Quantitative Finance Stack Exchange is a question and answer site for finance professionals and academics. Join them; it only takes a minute:

Sign up
Here's how it works:
  1. Anybody can ask a question
  2. Anybody can answer
  3. The best answers are voted up and rise to the top

In the paper "Economic Forces and the Stock Market" by Chen, Roll and Ross, unanticipated risk premium (URP) is tested as a potential risk factor for stock returns. This factor is commonly calculated as the difference between the return on a low-grade bond index and the return on a portfolio of long-term government bonds.

However, in this paper, there is no mention as to what type of return is used to compute URP. Any guess as to whether it would be Month-to-date total return, Yield to maturity, ...?

share|improve this question
This is really too basic so I'm gonna close this. The answer is it depends, how you compute your risk-premium, which is actually often referred as spread. You can look at this post where I discuss some of the spread measures. – SRKX Sep 13 '13 at 15:13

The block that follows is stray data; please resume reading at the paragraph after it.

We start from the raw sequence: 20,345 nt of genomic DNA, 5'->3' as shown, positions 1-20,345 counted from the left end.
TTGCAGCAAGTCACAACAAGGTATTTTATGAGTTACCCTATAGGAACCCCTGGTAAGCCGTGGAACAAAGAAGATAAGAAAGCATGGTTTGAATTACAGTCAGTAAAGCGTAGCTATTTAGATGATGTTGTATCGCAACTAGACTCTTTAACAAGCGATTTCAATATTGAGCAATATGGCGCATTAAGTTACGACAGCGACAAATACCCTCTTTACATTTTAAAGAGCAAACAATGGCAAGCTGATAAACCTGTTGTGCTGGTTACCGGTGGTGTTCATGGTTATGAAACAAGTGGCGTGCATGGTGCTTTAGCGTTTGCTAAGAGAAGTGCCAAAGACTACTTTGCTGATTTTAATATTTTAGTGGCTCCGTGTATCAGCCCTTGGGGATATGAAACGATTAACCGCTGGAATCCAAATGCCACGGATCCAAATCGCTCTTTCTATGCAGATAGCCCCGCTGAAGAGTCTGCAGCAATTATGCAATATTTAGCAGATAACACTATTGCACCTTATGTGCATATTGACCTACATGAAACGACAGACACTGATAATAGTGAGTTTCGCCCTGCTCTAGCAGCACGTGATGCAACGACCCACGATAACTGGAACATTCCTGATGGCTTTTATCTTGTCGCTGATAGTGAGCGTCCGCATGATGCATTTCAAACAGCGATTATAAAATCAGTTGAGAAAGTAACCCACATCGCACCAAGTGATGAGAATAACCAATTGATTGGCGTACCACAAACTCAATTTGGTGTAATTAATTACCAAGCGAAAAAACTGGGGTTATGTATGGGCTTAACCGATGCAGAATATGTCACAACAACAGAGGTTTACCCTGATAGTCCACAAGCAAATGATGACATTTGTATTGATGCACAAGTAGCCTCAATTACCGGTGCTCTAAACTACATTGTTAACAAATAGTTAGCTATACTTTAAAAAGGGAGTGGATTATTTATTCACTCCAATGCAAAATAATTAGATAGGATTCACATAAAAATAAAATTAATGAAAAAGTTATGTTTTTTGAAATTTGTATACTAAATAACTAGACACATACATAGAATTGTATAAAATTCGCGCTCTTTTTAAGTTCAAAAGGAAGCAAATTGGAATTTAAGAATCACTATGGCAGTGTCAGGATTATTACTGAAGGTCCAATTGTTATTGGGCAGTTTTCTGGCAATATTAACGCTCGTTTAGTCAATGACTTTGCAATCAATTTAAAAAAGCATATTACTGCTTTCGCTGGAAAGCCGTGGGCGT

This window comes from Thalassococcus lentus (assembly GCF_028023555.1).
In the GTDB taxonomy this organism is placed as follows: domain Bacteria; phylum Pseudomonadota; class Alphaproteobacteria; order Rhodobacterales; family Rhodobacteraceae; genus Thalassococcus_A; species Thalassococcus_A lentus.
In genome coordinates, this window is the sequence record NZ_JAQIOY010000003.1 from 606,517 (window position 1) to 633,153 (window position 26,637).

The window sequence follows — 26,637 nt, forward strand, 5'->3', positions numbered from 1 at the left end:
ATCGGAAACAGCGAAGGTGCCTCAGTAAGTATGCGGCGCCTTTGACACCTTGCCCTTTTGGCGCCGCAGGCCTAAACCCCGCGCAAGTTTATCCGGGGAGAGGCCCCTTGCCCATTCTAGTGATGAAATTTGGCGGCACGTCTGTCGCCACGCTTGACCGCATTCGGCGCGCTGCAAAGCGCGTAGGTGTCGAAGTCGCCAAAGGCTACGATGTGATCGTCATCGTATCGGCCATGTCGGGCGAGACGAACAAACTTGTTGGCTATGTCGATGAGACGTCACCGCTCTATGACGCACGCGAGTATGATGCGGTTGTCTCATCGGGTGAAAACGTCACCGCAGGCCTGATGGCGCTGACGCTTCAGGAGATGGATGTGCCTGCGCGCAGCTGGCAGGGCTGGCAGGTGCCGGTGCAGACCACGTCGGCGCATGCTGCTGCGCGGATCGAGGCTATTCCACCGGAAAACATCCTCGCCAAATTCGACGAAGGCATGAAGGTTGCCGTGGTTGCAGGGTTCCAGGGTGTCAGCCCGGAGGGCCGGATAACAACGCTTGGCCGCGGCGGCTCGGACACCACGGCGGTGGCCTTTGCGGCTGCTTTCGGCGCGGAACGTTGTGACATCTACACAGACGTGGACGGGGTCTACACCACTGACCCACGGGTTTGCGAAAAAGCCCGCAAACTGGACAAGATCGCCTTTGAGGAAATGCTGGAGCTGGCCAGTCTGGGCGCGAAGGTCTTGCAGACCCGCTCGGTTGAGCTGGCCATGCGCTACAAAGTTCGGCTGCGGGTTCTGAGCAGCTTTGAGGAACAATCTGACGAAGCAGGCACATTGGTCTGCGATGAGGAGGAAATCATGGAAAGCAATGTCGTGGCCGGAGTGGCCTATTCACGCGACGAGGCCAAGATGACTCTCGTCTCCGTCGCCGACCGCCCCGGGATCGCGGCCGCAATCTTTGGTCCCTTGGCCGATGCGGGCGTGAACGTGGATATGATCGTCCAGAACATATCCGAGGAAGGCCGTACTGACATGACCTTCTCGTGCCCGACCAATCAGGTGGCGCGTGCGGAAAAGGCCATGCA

The post is absolutely not related to my question. My question is also not basic at all, since there is a confusion as to the inputs of unanticipated risk premium (yield, vs. total return vs. price return). I am fully aware of what unanticipated risk premium is, but the computation differs in literature. – Mayou Sep 13 '13 at 15:28
I misunderstand it then, I'll let the community answer it then. Feel free to add background to your questions to make sure if there is usual confusion in a topic as you say. – SRKX Sep 13 '13 at 15:38
I made some edits. Thanks! – Mayou Sep 13 '13 at 15:42

Your Answer


By posting your answer, you agree to the privacy policy and terms of service.

Browse other questions tagged or ask your own question.